Rhode Island researchers and study participants played large role in drug’s development
The U.S. Food and Drug Administration (FDA) has approved aducanumab for the treatment of Alzheimer’s disease (AD). It is the first drug approved by the FDA for the treatment of mild cognitive impairment and the first available to help slow the progression of Alzheimer’s, which afflicts some 5 million Americans and 50 million people around the world. The drug was developed by Massachusetts-based pharmaceutical company Biogen and Tokyo, Japan-based Eisai Co., Ltd.
The FDA approved the drug under its accelerated approval program, which is used for emerging treatments aimed at serious diseases for which there are currently few or no treatments. As part of its approval, the FDA said that Biogen must conduct a Phase 4, post-approval clinical trial to verify the drug’s benefit. That Phase 4 trial is expected to last several years, during which time the drug will be available to patients. If the Phase 4 trial data does not show the drug to be effective, the FDA can (but is not required to) revoke its approval and remove it from the market.
The drug, provided via a monthly infusion, will be made available to patients first at sites across the nation where the clinical trials took place. In Rhode Island this includes the Memory and Aging Program at Butler Hospital and the Alzheimer’s Disease and Memory Disorders Center at Rhode Island Hospital. Butler Hospital officials expect eligibility criteria and other information for those interested in seeking treatment with aducanumab to be available on their website at butler.org/memory in the coming days.
Rhode Island contributed one of the largest number of participants enrolled in the clinical studies that led to the approval, through study sites at the Memory and Aging Program at Butler Hospital and the Alzheimer’s Disease and Memory Disorders Center at Rhode Island Hospital, both of which are affiliates of the Warren Alpert Medical School of Brown University.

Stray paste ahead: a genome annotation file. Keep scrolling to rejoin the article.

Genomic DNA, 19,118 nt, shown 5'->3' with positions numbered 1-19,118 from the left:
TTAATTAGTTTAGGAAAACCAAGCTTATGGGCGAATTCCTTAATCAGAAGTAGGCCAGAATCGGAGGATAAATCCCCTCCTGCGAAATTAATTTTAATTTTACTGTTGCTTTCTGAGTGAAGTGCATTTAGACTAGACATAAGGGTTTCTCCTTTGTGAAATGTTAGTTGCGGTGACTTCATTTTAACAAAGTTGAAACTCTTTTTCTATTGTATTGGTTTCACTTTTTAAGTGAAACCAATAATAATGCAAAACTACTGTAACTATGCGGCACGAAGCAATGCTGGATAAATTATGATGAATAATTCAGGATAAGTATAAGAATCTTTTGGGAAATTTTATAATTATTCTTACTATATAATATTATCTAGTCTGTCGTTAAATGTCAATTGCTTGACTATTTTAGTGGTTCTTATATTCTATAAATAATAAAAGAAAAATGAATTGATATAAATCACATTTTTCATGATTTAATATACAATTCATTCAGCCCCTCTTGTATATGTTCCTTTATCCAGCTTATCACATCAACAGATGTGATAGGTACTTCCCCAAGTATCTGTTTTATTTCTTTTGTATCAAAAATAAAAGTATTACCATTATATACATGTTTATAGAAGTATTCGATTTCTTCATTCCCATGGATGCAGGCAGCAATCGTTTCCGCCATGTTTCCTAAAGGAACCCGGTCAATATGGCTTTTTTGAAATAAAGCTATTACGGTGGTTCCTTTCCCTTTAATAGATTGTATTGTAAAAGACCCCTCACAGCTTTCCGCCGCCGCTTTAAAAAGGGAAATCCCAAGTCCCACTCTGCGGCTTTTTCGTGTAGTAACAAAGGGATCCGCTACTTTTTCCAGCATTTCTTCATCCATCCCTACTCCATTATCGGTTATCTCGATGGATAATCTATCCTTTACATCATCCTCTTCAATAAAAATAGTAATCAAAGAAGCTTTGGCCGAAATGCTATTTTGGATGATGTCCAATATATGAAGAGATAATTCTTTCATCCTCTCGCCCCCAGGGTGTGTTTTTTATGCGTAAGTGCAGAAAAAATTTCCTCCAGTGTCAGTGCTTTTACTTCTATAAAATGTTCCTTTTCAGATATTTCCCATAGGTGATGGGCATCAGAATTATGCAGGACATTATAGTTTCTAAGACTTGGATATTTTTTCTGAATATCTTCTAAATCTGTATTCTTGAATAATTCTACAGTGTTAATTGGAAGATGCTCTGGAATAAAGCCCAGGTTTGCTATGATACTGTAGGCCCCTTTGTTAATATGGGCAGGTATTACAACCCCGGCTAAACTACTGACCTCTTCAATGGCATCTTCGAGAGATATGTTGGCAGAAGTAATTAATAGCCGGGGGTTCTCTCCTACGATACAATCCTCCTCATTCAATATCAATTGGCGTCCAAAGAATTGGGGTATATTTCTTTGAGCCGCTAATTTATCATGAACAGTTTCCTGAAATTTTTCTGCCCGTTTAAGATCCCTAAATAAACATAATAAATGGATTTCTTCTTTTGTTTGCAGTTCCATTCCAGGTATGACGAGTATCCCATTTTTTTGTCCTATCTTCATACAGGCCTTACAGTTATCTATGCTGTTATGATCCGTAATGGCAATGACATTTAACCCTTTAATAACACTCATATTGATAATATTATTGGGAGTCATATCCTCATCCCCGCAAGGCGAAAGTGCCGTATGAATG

Stephen Salloway, MD, MS, director of Neurology and the Memory and Aging Program at Butler Hospital, the Martin M. Zucker professor of Psychiatry and Human Behavior and professor of Neurology at the Warren Alpert Medical School of Brown University, and Associate Director of Brown’s new Center for Alzheimer’s Research, served as co-chair of the global investigator steering committee for the aducanumab Phase 3 studies.
"This is truly a milestone moment in Alzheimer’s research. Approval of aducanumab is a major breakthrough that opens a new era of treatment for Alzheimer’s disease," Dr. Salloway said. “So many people have worked so hard and for so long to make this day happen. But as momentous as this achievement is, it is only the beginning. The approval of aducanumab provides a treatment foothold to build on as we continue to work toward developing new and even more powerful treatments,” Dr. Salloway said.
The clinical trials that led to aducanumab’s FDA approval included two Phase 3 trials, EMERGE and ENGAGE, in patients with early-stage Alzheimer’s disease (enrolled patients had mild cognitive impairment (MCI) due to Alzheimer’s disease and mild Alzheimer’s disease dementia with Mini-Mental State Examination (MMSE) scores of 24-30). In EMERGE, patients who received aducanumab experienced significant slowing of decline on measures of cognition and function such as memory, orientation and language. Patients also experienced slowing of decline on activities of daily living including conducting personal finances, performing household chores, such as cleaning, shopping and doing laundry, and independently traveling out of the home.
The aducanumab clinical program also included the Phase 1b PRIME study and its long-term extension (LTE) in patients with early Alzheimer’s disease. The results of this study indicated that aducanumab reduced the amyloid beta plaque in the brain that is associated with the development of AD. The drug was shown to reduce the presence of plaques in the brain as well as a reduction in the progression of symptoms a in a dose- and time-dependent fashion.
“Approval of aducanumab is the first step. The task now is to determine how best to administer the drug to the large number of people who can benefit from it, and we’ll be working hard to do that as quickly as possible here at Butler Hospital for patients in our region,” Dr. Salloway said. "This drug represents the opportunity for millions of people to reclaim precious time to spend with the people they love, and on the pursuits and passions that define who they are. I'm so grateful to the participants of this and all other clinical trials. Their participation is allowing critical Alzheimer's research to move forward. This isn't just a victory for them, it's a victory because of them.”
“I’m also so grateful for the incredible partnerships we have in the AD research community, especially the many strong Alzheimer’s research organizations and partnerships we have right here in Rhode Island, including the new Center for Alzheimer’s Research established at Brown University and the Rhode Island Alzheimer’s Association” Dr. Salloway continued. “I feel optimistic that together, additional significant advances will be made in fighting this disease in the near future."
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